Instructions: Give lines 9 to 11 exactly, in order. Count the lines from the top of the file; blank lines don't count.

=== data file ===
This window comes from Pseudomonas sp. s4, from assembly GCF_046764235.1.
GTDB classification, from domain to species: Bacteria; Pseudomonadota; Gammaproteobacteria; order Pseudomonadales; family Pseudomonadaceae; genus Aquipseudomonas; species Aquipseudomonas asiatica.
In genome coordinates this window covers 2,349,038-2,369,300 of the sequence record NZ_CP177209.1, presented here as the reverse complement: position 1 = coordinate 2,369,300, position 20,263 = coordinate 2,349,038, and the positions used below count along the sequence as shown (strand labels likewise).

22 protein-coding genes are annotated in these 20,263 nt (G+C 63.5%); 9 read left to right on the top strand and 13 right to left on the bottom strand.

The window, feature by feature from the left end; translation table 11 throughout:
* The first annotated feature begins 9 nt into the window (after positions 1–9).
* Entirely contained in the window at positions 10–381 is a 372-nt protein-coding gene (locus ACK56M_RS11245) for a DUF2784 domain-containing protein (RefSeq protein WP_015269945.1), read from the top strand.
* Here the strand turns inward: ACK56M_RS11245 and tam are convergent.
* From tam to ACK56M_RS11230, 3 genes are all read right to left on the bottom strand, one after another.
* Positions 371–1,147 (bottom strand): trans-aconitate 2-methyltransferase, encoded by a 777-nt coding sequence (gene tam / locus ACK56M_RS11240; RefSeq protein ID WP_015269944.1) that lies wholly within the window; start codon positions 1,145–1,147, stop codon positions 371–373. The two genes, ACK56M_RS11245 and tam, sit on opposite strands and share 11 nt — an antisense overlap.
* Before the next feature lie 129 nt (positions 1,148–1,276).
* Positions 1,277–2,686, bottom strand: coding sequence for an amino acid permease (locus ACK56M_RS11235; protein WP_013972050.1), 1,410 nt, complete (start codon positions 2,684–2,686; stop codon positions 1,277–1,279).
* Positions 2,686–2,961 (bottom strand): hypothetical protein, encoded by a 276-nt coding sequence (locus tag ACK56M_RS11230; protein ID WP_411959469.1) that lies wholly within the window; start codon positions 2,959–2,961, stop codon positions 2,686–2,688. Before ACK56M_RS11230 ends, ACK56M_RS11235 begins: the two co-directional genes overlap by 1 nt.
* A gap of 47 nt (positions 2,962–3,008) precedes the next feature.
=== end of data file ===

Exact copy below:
* From tam to ACK56M_RS11230, 3 genes are all read right to left on the bottom strand, one after another.
* Positions 371–1,147 (bottom strand): trans-aconitate 2-methyltransferase, encoded by a 777-nt coding sequence (gene tam / locus ACK56M_RS11240; RefSeq protein ID WP_015269944.1) that lies wholly within the window; start codon positions 1,145–1,147, stop codon positions 371–373. The two genes, ACK56M_RS11245 and tam, sit on opposite strands and share 11 nt — an antisense overlap.
* Before the next feature lie 129 nt (positions 1,148–1,276).